It gets worse. The story is not about the present, but the future. All trends point in the wrong direction. Forecasts not only predict a growth in inmate population, but an increase in the RATE of incarceration (details). What are we doing? The country based on freedom incarcerates its population at six times the rate of the rest of the planet. Attorneys can talk the legal stuff, but I fear we've shifted from a nation of individual freedom where organizations are kept in check to a nation where individuals are kept in check so organizations can be free to exploit them. Oh, wait. I'm just having a nightmare.

I will wake up any minute and find a country with a prosperous middle class, widespread support for well funded education and health care, and a fiscally responsible government that serves the interests of all of its citizens.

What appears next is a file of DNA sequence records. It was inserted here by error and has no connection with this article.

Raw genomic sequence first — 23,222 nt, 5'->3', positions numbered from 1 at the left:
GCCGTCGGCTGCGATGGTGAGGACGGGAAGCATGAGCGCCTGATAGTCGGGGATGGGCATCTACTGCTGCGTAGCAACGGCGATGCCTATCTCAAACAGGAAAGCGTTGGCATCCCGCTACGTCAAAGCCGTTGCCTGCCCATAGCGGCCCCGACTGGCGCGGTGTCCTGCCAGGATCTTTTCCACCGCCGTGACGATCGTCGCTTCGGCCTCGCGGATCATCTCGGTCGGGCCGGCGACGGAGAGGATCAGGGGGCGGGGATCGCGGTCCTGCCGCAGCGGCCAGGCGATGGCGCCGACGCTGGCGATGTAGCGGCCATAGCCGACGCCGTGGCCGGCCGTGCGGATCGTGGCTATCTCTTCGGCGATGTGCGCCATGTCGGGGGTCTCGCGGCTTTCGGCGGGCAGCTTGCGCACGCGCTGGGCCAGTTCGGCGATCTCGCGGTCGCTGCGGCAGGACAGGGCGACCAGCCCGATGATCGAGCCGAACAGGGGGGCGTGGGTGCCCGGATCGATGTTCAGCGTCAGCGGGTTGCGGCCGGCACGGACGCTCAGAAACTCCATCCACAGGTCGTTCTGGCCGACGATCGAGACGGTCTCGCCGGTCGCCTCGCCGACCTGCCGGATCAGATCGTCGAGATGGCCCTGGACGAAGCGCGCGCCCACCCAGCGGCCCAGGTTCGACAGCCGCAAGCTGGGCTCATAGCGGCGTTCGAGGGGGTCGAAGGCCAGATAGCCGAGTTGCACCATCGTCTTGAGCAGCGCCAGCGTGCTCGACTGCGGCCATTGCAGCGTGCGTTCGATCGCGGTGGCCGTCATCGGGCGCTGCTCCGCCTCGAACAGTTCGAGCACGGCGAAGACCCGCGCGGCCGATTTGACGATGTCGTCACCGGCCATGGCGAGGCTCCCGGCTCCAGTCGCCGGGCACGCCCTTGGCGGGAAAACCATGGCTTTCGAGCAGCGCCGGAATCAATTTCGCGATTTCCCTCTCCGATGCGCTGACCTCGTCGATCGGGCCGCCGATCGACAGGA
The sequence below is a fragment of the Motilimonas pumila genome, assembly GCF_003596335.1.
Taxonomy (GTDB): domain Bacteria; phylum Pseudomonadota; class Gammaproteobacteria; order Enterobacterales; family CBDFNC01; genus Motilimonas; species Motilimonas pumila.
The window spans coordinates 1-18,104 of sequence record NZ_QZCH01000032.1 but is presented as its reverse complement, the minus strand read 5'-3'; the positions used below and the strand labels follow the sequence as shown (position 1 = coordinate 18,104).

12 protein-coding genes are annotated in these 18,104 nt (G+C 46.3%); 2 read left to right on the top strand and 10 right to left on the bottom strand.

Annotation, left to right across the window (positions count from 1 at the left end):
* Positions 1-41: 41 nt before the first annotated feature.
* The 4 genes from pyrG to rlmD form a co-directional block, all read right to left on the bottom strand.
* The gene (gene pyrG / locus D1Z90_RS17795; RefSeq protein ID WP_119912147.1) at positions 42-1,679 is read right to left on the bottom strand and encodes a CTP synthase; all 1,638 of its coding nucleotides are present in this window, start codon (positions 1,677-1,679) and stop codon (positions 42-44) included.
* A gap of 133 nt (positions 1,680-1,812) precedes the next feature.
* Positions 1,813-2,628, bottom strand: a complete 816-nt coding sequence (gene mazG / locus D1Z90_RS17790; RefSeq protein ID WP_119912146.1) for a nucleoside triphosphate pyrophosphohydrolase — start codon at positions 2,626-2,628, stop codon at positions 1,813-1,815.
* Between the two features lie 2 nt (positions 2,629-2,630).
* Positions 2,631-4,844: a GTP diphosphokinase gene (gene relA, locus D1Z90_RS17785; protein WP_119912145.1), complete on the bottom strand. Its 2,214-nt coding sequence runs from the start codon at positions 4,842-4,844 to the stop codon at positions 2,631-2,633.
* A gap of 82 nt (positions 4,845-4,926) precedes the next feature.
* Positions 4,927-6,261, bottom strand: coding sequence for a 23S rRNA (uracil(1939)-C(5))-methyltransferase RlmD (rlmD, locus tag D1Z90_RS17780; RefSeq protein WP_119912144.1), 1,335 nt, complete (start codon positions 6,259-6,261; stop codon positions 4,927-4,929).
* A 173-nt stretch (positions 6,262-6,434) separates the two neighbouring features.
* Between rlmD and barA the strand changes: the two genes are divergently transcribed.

Of course our leaders recognize the importance of education. Our executive branch would never lie to invade a country and steal its assets. We would never implement tax cuts for the ultra rich, and suspend habeas corpus? Clearly these concepts are an illusion. I can wake up any time now.

I know it's a dream because the House passed a law to have a bunch of people craft language to identify criminal thinking that leads to domestic terrorism. The first WTC bombing was not domestic terrorism nor was 911. Dig into domestic terrorism actually occurring and you find an abortion fanatic, a screwed up white boy, some high school kids, and a psychopath in college.

Since I'm fantasizing, why not go whole hog including the postage and extend the trends of gutting education, increasing ignorance and poverty, and raising that incarceration rate dramatically by new laws that imprison individuals with a profile suggesting they're about to commit a terrorist act? What does that profile look like? Perhaps it's individuals with little education living in poverty and despair. Let's imprison half the country and force them into slavery for corporations.